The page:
"It was like winning the lottery"

New York’s newest subway station features a powerful show of support for the LGBTQ community

Perfect Strangers (2016), detail © Vik Muniz. NYCT Second Avenue – 72nd Street Station. Commissioned by MTA Arts & Design. Photo courtesy: MTA.

When Manhattan’s Second Avenue subway station opens at 72nd Street next month, it will do more than simply offer a relief valve for New York’s congested metro transit system. It will also highlight a gay married couple—a reported first for a non-political, permanent public art installation in New York City history.

As travelers walk the platform of New York’s newest train stop, they’ll be greeted by a life-sized portrait of Thor Stockman and his husband, Patrick Kellogg, holding hands and standing stoically among the three dozen life-sized murals created by Brazillian artist Vik Muniz for his “Perfect Stranger” series.” And while Stockman and Kellogg’s picture may not be particularly flashy, their inclusion in the Muniz’ series is being heralded as a major step toward representation in a city known for its vibrant LGBTQ community.

Perfect Strangers (2016), detail © Vik Muniz. NYCT Second Avenue – 72nd Street Station. Commissioned by MTA Arts & Design. Photo courtesy: MTA.

Perfect Strangers (2016), detail © Vik Muniz. NYCT Second Avenue – 72nd Street Station. Commissioned by MTA Arts & Design. Photo courtesy: MTA.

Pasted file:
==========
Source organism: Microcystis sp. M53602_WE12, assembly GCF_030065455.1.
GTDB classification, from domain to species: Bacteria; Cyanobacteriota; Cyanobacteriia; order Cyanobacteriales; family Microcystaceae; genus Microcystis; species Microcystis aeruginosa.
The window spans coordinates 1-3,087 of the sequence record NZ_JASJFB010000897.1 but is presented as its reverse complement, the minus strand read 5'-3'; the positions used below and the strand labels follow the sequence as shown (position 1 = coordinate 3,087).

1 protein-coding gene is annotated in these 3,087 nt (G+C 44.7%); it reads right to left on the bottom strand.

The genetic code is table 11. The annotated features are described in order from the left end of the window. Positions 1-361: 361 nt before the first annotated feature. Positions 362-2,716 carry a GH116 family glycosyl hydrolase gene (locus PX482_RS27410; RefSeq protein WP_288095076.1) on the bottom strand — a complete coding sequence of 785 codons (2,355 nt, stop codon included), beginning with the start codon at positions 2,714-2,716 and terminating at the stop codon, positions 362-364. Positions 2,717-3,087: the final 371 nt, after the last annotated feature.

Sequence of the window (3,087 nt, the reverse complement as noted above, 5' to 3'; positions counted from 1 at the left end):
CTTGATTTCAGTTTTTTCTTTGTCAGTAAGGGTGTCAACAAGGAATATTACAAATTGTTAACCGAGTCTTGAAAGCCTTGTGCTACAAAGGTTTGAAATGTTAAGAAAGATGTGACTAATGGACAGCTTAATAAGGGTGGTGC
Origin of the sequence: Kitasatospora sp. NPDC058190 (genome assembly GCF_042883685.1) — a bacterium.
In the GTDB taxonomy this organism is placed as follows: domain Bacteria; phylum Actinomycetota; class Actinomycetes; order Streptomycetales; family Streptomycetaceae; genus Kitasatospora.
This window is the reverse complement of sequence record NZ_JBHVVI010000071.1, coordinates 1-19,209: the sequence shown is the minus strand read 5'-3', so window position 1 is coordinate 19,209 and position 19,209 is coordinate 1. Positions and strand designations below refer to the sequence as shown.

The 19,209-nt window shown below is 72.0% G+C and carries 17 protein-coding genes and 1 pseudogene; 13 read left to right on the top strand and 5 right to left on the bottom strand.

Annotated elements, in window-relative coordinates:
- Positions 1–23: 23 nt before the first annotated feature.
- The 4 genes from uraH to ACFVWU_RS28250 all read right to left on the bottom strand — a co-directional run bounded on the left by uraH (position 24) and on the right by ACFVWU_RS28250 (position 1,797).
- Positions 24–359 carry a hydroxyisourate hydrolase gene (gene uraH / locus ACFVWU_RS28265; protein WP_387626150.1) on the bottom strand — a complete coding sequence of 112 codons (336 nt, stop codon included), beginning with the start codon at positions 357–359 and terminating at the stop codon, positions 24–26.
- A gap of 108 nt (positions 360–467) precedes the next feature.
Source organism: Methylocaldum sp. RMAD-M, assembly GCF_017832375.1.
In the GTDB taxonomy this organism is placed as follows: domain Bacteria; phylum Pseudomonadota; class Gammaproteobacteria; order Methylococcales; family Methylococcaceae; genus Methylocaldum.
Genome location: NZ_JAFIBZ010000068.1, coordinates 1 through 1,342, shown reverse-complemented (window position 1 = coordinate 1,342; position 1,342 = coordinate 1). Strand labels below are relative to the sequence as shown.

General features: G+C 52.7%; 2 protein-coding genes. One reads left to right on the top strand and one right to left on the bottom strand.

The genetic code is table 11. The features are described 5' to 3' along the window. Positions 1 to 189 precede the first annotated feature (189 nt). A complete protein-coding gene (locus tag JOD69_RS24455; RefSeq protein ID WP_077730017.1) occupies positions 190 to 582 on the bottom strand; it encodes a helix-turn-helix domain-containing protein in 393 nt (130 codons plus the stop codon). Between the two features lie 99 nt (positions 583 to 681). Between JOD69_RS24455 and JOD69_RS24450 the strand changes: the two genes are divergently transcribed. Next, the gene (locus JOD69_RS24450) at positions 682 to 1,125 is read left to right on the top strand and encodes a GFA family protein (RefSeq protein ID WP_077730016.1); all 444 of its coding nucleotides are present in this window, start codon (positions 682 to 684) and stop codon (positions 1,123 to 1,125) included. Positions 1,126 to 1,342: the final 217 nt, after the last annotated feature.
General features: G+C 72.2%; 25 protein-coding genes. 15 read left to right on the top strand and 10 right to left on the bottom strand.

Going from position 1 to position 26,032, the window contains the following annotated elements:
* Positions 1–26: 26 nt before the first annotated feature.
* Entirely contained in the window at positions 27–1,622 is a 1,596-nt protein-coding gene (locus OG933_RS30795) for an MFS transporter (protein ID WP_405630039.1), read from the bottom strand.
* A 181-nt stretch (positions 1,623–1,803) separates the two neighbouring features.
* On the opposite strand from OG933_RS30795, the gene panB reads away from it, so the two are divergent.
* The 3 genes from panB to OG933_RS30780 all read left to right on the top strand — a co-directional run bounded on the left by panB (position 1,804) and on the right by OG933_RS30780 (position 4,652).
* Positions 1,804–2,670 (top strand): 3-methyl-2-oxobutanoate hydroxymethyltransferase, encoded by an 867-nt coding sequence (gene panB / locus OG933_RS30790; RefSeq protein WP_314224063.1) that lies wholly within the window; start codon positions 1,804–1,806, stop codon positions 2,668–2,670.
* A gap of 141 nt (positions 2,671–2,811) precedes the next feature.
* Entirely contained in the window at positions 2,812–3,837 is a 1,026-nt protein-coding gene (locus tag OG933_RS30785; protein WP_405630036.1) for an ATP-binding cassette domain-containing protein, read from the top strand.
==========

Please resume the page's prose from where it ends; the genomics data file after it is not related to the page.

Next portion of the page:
“What makes it a turning point is it isn’t gayness singled out and made the theme,” former executive coordinator of the Larry Kramer Initiative for Lesbian and Gay Studies at Yale University, and current SUNY Buffalo professor Jonathan David Katz explained to the Associated Press. “On the contrary, the work naturalizes gayness within the fabric of the city, and in so doing, that’s actually an even more powerful message.”

It was that sense of normalcy which Muniz was aiming for in the series, telling the New York Times earlier this month that, “I wanted them to be normal people. I know lots of normal people. I kept thinking: Who would make the perfect stranger?”

For Kellog and Stockman, their inclusion in Muniz’ series has an added layer of significance.

“Our friends were happy that this is gay representation on the walls of New York City, but our friends were even happier that this is gay representation that is not incredibly beautiful and skinny,” Kellogg told the AP.

“They were just average-looking guys like us,” Stockman added.

In his statement announcing the public art installations at the various stops along the new Second Avenue line, New York state governor Andrew Cuomo seemed to share in that sentiment.

“Public works projects are not just about function–they’re an expression of who we are and what we believe. Any child who has never walked into a museum or an art gallery can walk the streets of New York and be exposed to art and education simply by being a New Yorker. That is where we came from and that is what makes New York special,” Cuomo said.